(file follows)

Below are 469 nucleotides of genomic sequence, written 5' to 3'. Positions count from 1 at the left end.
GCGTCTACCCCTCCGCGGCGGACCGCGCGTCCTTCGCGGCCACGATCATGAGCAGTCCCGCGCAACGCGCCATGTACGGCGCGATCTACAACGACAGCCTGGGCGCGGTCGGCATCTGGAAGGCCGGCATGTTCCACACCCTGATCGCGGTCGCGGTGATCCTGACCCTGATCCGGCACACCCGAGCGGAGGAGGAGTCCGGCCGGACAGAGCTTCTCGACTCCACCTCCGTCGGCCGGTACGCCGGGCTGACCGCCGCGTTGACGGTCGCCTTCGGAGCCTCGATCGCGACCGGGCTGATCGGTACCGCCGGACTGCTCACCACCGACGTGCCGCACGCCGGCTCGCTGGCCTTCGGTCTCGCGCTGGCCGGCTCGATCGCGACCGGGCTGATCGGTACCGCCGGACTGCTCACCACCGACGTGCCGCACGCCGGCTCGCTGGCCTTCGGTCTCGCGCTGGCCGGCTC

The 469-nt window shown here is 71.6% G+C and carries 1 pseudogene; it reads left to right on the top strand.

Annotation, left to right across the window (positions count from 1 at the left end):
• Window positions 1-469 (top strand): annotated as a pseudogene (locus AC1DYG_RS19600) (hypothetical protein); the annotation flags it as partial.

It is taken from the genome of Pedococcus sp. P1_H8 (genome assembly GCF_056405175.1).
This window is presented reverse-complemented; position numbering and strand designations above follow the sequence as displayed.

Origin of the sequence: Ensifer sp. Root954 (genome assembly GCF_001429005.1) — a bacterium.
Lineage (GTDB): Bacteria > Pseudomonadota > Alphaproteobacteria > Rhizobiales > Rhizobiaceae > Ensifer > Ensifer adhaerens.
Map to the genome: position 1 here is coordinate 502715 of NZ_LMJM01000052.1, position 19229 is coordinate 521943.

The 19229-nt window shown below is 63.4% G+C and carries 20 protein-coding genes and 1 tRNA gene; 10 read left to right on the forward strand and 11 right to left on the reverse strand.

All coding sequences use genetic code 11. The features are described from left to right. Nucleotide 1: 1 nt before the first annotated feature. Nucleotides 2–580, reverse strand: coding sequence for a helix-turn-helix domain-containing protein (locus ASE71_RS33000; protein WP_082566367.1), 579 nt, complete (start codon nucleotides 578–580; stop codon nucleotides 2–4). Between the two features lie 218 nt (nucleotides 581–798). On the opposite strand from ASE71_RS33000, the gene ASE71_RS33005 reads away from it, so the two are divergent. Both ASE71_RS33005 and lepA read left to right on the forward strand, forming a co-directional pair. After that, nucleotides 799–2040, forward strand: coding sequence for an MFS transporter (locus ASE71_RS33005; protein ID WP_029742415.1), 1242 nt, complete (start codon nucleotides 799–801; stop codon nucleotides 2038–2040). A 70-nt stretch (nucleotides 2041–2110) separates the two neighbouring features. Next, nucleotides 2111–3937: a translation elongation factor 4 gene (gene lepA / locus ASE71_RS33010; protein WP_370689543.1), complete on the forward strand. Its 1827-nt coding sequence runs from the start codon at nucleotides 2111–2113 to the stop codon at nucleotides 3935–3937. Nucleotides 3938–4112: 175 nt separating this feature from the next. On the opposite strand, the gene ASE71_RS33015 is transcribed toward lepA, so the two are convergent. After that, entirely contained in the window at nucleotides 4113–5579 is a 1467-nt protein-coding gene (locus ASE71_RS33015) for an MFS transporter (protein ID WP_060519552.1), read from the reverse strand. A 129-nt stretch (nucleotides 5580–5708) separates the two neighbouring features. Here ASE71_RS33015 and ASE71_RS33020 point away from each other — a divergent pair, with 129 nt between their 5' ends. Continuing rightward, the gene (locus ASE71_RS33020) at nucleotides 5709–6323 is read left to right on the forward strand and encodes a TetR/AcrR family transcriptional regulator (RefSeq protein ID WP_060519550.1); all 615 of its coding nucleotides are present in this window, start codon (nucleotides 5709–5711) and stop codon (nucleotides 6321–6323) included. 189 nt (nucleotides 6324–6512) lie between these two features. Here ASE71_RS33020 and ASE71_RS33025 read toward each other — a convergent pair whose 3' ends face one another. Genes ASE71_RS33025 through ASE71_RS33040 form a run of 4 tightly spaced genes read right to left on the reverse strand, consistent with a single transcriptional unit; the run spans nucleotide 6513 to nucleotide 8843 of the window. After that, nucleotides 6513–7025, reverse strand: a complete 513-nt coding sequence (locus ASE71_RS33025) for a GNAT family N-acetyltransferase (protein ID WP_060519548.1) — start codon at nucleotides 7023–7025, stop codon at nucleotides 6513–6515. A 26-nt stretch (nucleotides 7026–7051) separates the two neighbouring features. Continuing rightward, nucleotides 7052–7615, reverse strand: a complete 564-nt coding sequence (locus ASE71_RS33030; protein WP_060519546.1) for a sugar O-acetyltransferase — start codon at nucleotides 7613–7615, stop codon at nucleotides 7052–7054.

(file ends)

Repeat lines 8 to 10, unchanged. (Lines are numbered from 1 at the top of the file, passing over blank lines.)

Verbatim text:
Origin of the sequence: Ensifer sp. Root954 (genome assembly GCF_001429005.1) — a bacterium.
Lineage (GTDB): Bacteria > Pseudomonadota > Alphaproteobacteria > Rhizobiales > Rhizobiaceae > Ensifer > Ensifer adhaerens.
Map to the genome: position 1 here is coordinate 502715 of NZ_LMJM01000052.1, position 19229 is coordinate 521943.